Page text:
Petroleum Prices…. Perplexed?
With summer right around the corner and prices at the pump gearing up for their seasonal increase, the fluctuation in fuel costs often leaves people puzzled. Why is gas more expensive during the summer? What determines the price of oil? Shouldn’t gas prices and the price of oil be correlated? Surprisingly, there are quite a few factors that contribute to the confusion from environmental regulations requiring different fuel mixes at different times of the year, to the basic availability and supply of raw materials.
We are all aware that gas prices rise and fall seasonally. Usually they begin to rise around Memorial Day as more Americans begin to hit the road in their vehicles increasing demand for fuel, but contrary to popular belief, this incremental increase in demand does not account for the majority of the usual summer price increase. The majority of the summer price hike is a result of what is referred to as the seasonal gasoline transition.
As a part of the Clean Air Act, the Environmental Protection Agency (EPA) began the Reformulated Gasoline Program (RFG) in 1995. During the summer months, refineries are required to produce a summer blend of reformulated gasoline which reduces emissions of toxic air pollutants, such as benzene, as well as pollutants that contribute to smog1. Not surprisingly, this gasoline is more costly to refine, and more costly to purchase when it arrives at your local gas pump. Although it is more expensive, the EPA estimates that about 75 million people breathe cleaner air because of RFG2.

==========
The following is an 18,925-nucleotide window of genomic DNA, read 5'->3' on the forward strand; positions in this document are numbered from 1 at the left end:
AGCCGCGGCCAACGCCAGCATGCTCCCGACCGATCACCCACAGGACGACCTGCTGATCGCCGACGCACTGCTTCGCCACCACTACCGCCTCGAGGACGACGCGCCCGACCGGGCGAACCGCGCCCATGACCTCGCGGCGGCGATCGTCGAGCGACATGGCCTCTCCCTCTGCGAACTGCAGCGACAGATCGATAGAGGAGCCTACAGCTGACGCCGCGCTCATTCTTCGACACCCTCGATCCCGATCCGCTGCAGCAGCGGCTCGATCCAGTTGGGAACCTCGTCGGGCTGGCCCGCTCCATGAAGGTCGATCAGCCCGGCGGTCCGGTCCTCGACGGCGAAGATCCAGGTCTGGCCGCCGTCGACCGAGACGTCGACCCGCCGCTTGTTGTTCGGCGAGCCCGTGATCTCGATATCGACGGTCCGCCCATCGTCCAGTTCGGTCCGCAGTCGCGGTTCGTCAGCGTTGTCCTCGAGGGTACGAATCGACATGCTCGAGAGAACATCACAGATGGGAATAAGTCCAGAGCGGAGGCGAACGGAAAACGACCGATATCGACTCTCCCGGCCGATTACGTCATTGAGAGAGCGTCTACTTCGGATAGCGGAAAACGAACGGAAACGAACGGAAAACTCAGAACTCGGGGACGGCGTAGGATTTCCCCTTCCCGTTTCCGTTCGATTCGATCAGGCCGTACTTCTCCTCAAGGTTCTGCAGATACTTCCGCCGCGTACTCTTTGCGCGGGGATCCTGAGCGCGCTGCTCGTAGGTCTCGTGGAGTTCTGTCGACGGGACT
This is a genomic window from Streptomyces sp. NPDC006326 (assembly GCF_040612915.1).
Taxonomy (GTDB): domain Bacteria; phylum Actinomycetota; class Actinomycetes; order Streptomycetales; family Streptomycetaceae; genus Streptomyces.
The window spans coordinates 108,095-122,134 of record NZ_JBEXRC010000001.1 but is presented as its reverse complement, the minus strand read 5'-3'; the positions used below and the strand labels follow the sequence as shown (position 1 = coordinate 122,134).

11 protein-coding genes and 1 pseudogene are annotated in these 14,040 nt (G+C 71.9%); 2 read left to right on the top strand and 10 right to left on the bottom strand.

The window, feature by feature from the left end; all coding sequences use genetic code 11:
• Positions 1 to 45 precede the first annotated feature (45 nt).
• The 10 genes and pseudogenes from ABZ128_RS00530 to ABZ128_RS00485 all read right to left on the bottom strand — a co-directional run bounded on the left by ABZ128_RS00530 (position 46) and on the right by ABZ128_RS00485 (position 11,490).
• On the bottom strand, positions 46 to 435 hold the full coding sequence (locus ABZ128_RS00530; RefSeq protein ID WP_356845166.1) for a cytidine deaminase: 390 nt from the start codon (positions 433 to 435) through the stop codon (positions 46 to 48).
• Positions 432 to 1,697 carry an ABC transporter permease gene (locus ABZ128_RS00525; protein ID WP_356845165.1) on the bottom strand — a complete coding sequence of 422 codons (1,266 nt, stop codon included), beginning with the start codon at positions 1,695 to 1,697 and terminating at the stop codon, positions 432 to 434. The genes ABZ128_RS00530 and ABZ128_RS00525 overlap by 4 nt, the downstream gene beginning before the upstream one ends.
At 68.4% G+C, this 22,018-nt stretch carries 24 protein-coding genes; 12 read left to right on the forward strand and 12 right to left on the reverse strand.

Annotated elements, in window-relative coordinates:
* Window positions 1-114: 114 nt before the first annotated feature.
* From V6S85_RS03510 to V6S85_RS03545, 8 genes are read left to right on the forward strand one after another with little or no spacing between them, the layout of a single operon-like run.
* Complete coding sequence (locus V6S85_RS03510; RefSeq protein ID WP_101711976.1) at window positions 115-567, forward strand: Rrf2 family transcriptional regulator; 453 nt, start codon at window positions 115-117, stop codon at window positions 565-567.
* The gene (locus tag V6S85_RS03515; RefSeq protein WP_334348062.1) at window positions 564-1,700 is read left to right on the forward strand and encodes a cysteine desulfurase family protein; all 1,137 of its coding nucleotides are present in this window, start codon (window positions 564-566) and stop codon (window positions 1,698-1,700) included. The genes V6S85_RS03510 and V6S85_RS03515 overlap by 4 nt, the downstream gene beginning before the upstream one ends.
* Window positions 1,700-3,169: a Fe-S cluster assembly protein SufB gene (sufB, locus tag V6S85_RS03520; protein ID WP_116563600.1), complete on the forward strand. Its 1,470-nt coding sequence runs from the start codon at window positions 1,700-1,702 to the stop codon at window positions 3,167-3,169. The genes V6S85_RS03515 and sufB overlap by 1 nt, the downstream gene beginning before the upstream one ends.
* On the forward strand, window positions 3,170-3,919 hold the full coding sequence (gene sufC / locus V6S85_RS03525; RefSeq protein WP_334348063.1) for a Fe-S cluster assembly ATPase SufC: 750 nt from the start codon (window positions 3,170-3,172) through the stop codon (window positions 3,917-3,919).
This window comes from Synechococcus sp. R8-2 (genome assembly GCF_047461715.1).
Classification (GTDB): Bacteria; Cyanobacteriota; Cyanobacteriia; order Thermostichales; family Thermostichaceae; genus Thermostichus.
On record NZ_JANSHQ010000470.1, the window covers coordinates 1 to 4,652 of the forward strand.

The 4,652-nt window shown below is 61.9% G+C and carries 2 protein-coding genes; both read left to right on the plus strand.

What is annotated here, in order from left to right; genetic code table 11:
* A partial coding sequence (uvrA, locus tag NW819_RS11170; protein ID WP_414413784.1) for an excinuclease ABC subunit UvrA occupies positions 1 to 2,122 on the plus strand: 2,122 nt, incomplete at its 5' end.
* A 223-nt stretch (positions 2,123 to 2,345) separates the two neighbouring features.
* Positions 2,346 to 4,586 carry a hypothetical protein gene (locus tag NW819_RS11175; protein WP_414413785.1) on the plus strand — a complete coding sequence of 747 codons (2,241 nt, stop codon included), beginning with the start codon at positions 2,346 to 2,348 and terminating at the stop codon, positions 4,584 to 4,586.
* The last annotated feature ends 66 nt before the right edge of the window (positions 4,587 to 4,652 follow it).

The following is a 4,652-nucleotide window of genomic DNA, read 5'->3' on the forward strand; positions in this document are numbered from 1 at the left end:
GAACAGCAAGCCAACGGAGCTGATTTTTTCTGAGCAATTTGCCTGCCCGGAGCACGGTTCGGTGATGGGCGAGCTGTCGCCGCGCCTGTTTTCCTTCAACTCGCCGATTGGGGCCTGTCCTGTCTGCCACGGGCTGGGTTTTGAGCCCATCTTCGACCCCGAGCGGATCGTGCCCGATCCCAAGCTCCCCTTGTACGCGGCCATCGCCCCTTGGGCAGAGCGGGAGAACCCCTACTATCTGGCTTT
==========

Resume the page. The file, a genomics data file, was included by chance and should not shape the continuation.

The change to reformulated gasoline during the summer does not explain all volatility in the price of fuel. There are quite a few variables in the equation of pump prices regardless of season; crude oil, taxes, refining costs and profits, and distribution and marketing costs. Because none of these costs are static, the price of fuel is constantly adjusting based on these underlying components.
By far the biggest variable in the price of fuel is its primary ingredient, crude oil. Oil is responsible for approximately 70% of the price of gas when it arrives at the pump3. The price of oil fluctuates based on supply and demand but this doesn’t translate directly to changes in pump prices. Most often there is a delay in correlation, or seems to be no correlation, between the rise and fall of oil prices and the prices we see at the gas station.
The main reason for this disconnect is explained by the fact that we are dealing with two different commodities. Even though one is produced from the other, the current supply of refined gasoline and the current supply of crude oil are never the same. Sometimes we may have a surplus of gasoline and a shortage of oil, or a surplus in oil and a shortage of gasoline. This is the main reason why although gasoline is produced from oil, prices of the two commodities seem to lack correlation with one another over the short term.
In 2013 the United States consumed about 134 Billion Gallons of gasoline4, a number which has actually been declining from its peak over the past couple of years. In spite of this, and although we are constantly finding new oil reserves, I don’t expect the price of gas to retreat back to the lower levels we all recall anytime soon. On a positive note, with the development of alternative energy sources and more energy efficient modes of transportation, the reduction of our dependence on this finite resource, and thus its cost, is looking more like a reality with every new innovation.
1, 2 Environmental Protection Agency: http://earth1.epa.gov/otaq/fuels/gasolinefuels/rfg/index.htm
3 Environmental Protection Agency: http://www.epa.gov/airquality/peg_caa/carstrucks.html
4 US Energy Information Administration: http://www.eia.gov/dnav/pet/hist/LeafHandler.ashxn=pet&s=mgfupus1&f=a